Aaron Poole, who plays Strange Empire’s Captain John Slotter, coined the hashtag #CBCnsfw – as in, Not Safe For Work – to promote the dark, serialized western on Twitter. This isn’t the public broadcaster’s attempt to groom a Heartland replacement, in other words. It’s more Deadwood and Hell on Wheels than Wild Roses or Road to Avonlea.
“It’s a big departure for them. It’s huge. It really looks like cable,” said creator Laurie Finstad-Knizhnik, whose last series was the cable drama Durham County.
The first episode brings the main characters together in the barely-a-town, mostly-a-camp Janestown on the border of Montana and Alberta circa 1869. The story centres on Kat Loving (Cara Gee), Dr. Rebecca Blithely (Melissa Farman) and Isabelle Slotter (Tattiawna Jones), though men aren’t quite as scarce as some of the publicity materials suggest. It’s a brutal existence as these seekers of a new life fight for survival just north of the newly significant 49th parallel, where the wild west is even wilder.
“Popular opinion might have it that I want to kill everyone but no, I really don’t, I want to tell a story,” said Finstad-Knizhnik of her TV career, which included a start with Cold Squad. “I like to be able to tell the truth of it, and the truth of that time – 1869-1885 – is a pretty big turning point in Canadian history.”
She acknowledges there’s a lot riding on the first episode, but she seemed more blasé about the marketing and ratings than I did during a recent afternoon at the Aldergrove, BC, set.
CBC needs higher ratings than those of us excited to see what comes next from the brain behind Durham County, and if viewers don’t stick around after Murdoch Mysteries tonight – a series that’s vastly different in tone and structure – they may be reluctant to catch up with the story.
This is the kind of show I want on my public broadcaster, the kind of risk I’d love a broadcaster to be rewarded for, and yet I know placing too much weight on one show’s ability to turn the broadcaster’s ship around is a fool’s game. The show’s creator isn’t letting that weight crush her.
“My father (George Finstad) used to read the national news so I’m one hour from his timeslot with this. Watch out Peter Mansbridge,” she joked.
Strange Empire marks her return after Durham County ended unexpectedly in 2010. A wrap-up movie was announced and written but never filmed. Besides the atmospheric world-building, complex characterizations and darkness, a Western seems like a departure for her as well.
“I like genre a lot. It’s a great way to say something because nobody realizes you’re saying something.”
She used Durham County to subvert the serial killer drama and reveal what lies beneath the everyday violence of our world. She uses Strange Empire to explore ideas of intelligence, morality, and power.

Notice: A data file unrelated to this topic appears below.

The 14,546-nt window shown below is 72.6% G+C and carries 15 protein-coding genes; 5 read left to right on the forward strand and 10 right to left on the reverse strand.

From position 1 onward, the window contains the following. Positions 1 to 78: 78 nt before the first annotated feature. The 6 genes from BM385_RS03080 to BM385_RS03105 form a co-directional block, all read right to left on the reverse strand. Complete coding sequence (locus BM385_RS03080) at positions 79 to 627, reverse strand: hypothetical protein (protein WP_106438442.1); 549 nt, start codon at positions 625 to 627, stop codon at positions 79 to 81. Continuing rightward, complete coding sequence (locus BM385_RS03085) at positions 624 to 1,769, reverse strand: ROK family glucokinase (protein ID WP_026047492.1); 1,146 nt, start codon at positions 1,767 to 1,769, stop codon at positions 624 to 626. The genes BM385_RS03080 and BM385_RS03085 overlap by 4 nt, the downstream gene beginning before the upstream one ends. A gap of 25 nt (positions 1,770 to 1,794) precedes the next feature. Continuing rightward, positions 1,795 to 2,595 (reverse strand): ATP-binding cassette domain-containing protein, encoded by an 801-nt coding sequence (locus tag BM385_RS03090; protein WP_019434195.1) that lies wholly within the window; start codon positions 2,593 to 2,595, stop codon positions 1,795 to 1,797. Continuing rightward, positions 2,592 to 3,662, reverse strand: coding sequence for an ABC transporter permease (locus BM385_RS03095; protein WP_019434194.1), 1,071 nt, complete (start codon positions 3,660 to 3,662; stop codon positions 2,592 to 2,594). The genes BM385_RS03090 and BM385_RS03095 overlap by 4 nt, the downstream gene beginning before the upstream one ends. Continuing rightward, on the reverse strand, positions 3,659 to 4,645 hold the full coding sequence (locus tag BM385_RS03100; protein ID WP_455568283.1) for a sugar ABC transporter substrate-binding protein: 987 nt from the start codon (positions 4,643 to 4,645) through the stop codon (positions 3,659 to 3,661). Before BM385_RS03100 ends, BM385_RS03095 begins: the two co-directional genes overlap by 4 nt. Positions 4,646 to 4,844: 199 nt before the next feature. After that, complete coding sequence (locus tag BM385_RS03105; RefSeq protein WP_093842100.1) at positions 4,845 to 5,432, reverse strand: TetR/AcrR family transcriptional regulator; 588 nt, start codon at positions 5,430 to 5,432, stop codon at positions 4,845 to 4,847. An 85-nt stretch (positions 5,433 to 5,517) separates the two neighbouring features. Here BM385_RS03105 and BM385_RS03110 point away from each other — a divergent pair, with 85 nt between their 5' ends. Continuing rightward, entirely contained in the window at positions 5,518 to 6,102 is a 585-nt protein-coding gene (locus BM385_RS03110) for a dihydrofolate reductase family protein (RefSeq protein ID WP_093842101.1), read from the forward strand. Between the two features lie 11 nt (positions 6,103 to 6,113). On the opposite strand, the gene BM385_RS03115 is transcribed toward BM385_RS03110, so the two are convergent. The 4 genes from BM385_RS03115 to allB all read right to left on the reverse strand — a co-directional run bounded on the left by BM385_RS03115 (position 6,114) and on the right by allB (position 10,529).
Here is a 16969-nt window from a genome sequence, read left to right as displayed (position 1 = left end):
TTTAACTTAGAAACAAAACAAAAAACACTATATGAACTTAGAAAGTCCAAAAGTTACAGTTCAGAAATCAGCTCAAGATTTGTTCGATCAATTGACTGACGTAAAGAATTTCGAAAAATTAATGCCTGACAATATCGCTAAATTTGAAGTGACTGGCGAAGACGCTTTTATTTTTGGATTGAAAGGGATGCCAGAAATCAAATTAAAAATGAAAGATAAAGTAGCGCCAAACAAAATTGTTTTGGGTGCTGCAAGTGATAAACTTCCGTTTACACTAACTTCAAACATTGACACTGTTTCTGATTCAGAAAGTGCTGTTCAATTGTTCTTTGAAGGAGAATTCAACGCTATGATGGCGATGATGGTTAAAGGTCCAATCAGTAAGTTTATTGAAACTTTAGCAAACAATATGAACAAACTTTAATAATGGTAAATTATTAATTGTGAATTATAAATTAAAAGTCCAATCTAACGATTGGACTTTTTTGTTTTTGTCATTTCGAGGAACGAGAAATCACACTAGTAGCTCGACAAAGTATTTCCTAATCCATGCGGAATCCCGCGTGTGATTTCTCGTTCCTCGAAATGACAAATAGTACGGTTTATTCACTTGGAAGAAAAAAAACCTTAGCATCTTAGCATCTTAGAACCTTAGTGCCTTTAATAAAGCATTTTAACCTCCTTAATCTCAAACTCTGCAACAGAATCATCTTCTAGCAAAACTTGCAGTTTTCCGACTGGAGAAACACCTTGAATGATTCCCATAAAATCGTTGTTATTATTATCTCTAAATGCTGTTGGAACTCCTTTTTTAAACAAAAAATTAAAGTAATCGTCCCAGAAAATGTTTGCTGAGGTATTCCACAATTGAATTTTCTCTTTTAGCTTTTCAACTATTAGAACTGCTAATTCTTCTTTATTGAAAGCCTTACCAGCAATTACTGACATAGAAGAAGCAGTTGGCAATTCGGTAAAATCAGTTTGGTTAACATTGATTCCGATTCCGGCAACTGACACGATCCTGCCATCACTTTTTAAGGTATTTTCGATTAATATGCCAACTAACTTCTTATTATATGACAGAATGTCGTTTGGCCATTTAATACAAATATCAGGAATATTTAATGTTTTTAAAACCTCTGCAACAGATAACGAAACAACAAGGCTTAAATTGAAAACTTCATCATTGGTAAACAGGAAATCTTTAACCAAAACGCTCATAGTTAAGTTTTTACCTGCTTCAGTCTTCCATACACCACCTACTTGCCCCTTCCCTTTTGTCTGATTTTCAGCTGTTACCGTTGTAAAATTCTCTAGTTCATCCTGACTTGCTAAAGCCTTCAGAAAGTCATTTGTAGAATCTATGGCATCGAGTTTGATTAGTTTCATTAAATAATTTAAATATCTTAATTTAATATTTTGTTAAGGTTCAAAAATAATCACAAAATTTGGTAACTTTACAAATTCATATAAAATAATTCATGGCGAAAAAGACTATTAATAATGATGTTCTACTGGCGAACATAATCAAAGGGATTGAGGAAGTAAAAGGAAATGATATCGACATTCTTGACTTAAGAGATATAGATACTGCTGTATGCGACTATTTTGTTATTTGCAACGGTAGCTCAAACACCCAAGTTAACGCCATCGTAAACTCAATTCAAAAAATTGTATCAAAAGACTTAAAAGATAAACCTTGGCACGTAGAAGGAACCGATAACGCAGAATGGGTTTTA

She also does some genre busting with her three Strange Empire female leads: “the Indian princess — the Pocahontas –the madame and the doctor. I’m putting a twist on those three and fooling around from that point to turn them inside out.”
Kat Loving (Cara Gee) is Metis, belonging to neither the Indian nor the white worlds, protecting what’s hers (and adopting what’s not to place under her protection). Dr. Rebecca Blithely (Melissa Farman), travelling with her much older and creepier husband, is literally an experiment in feminine intelligence. And Isabelle Slotter (Tattiawna Jones) is Captain John’s whore turned wife and madame.
“It’s about the people you never hear about – the women, the Chinese, the Negro,” said Finstad-Knizhnik. “Their stories aren’t written. Ling is a great character. I didn’t want a town that had a Chinese laundry in it – I don’t want those stereotypes – so we have a Chinese cowboy.”
The focus on the women’s stories doesn’t make this the kinder, gentler Western. Or the less sexual. “I got really tired of blow jobs on Deadwood,” Finstad-Knizhnik said. “How many blowjob soliloquies can you really have? I thought OK, maybe you can have three but it turns out no, you can just keep going and going. So this is cunnilingus on CBC. Stay tuned for episode 5.”
Saying that writing is an excuse for reading, she delved into the real history of the time to create her strange world. She modelled Isabelle on Victoria Woodhull, a “wild American suffragette prostitute” who ended up running for president of the United States, married a banker and died in a country house in Britain. Woodhull was also a spiritualist, as is Isabelle.
“The suffragettes used the idea of ghosts and spirits to further their agenda, so it was Plato and Ben Franklin telling you you should give the vote to women and reform marriage rights,” she explained. “It was also about deep human feelings. People lost so many people then. Mothers losing babies, whole towns wiped out by plagues.”
Strange Empire is wonderfully intelligent and bold storytelling, and I’m trying not to worry about how much of a CBC audience will gravitate toward it and have the patience to get sucked into its ongoing story without the gimmick of a cliffhanger. CBC was willing to take the leap; I hope viewers will too.
“I started it with this idea that I could finally do stand alones,” Finstad-Knizhnik said. “‘You can do it,’ I said. ‘You can close the story.’ ‘Maybe the A story you can close and leave the other two open.’ And then I looked in the mirror and said ‘no you can’t, you’re never going to be able to close a story.’ And CBC went with it.”
Strange Empire debuts tonight at 9pm on CBC. Watch for episode reviews and interviews with Cara Gee, Melissa Farman and Aaron Poole here in the coming weeks.
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